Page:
Many years ago, my parents had a trailer up on Balsalm Lake, and they’d often go for a drive to view the countryside. The tale goes that one day they were out driving, and my mother yelled, “Stop! This is it!”
“It” being their dream home in the country. A broken down house nearly a century old, with no kitchen, bathroom, or electricity. A barn that was ready to topple at the first stiff breeze. And acres of swamp, trees, and mosquitoes. And bears. And deer. And other assorted creatures, some benign, some not so benign.
They bought the “farm”, and for years travelled back and forth. The house was raised and put on a foundation. (My husband not-so-tactfully said that the word should have been spelled “razed.”)
They added on a kitchen and bathroom. They started to put in some insulation and drywall.
Eventually, they retired, and they moved to the country to start their dream life in earnest. They had a huge garden, almost always overgrown with weeds by mid-July. That is, if there was no frost that year. (Yes, they’ve had frost in July.) They had chickens, and even sold eggs. They even had show chickens, and my mother actually became a certified judge on the county circuit. They bought a small apartment building in town as an investment.
My brother joined them, and for a while, he even had work driving a garbage truck. My mother took a course and became a certified lay preacher, and became so involved in the church that she was eventually elected President of Bay of Quinte Conference, which is the equivalent in our church of an archbishop. For years they had a part time rural mail route, which also brought in much-needed extra income. My brother married, and his wife came to live with my parents.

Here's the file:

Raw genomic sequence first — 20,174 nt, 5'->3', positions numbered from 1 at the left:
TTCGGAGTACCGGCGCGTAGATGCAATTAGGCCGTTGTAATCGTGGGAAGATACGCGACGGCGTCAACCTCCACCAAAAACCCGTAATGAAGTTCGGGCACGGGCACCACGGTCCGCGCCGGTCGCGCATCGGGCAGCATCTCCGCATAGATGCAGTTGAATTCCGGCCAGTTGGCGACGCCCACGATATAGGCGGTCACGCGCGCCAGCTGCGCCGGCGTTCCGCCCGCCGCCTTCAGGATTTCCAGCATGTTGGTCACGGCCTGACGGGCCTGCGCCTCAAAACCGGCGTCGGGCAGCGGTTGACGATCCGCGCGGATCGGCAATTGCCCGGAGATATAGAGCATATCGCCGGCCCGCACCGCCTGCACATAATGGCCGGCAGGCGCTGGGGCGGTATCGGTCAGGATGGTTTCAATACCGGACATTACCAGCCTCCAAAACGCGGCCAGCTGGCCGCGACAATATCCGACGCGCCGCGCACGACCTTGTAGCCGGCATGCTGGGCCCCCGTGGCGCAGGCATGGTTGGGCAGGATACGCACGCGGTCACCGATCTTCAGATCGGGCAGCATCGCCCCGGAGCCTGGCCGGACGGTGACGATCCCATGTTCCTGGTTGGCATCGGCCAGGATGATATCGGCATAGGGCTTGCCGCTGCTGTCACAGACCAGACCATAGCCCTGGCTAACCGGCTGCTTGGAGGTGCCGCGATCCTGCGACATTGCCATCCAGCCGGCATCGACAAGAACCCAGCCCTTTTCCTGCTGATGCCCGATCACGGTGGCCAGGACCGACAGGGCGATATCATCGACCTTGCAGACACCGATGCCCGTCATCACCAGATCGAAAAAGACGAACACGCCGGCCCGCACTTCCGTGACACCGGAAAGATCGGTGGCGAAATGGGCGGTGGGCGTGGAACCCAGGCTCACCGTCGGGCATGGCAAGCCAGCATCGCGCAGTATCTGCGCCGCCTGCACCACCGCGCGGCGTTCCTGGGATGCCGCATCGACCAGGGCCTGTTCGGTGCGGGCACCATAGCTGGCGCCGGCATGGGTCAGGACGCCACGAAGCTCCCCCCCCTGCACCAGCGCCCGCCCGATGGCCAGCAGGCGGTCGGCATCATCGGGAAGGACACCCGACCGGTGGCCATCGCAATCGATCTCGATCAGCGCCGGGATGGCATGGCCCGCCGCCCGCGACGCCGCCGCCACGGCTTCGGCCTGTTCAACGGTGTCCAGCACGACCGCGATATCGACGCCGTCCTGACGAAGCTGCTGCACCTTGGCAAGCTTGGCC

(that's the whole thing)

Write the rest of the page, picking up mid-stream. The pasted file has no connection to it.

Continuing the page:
Things were going well. At least, up until about five years ago.
Then age set in.
The garden and the chickens were the first to go. My parents just couldn’t do the work, and my brother wouldn’t.
The apartment was the next to go. Changes in the building code and the landlord tennant act meant that expensive repairs were needed before they could even sell. They watched any profit they might have realized dry up.
My brother lost his job–the government created something called “The City of Kawartha Lakes” (I should show you a picture of the sign someday–it’s in the middle of a forest!), and the contractor for the garbage collection no longer had a contract. My sister-in-law’s job had disappeared even before that. The two of them took to full-time drinking and television marathons in order to pass the time.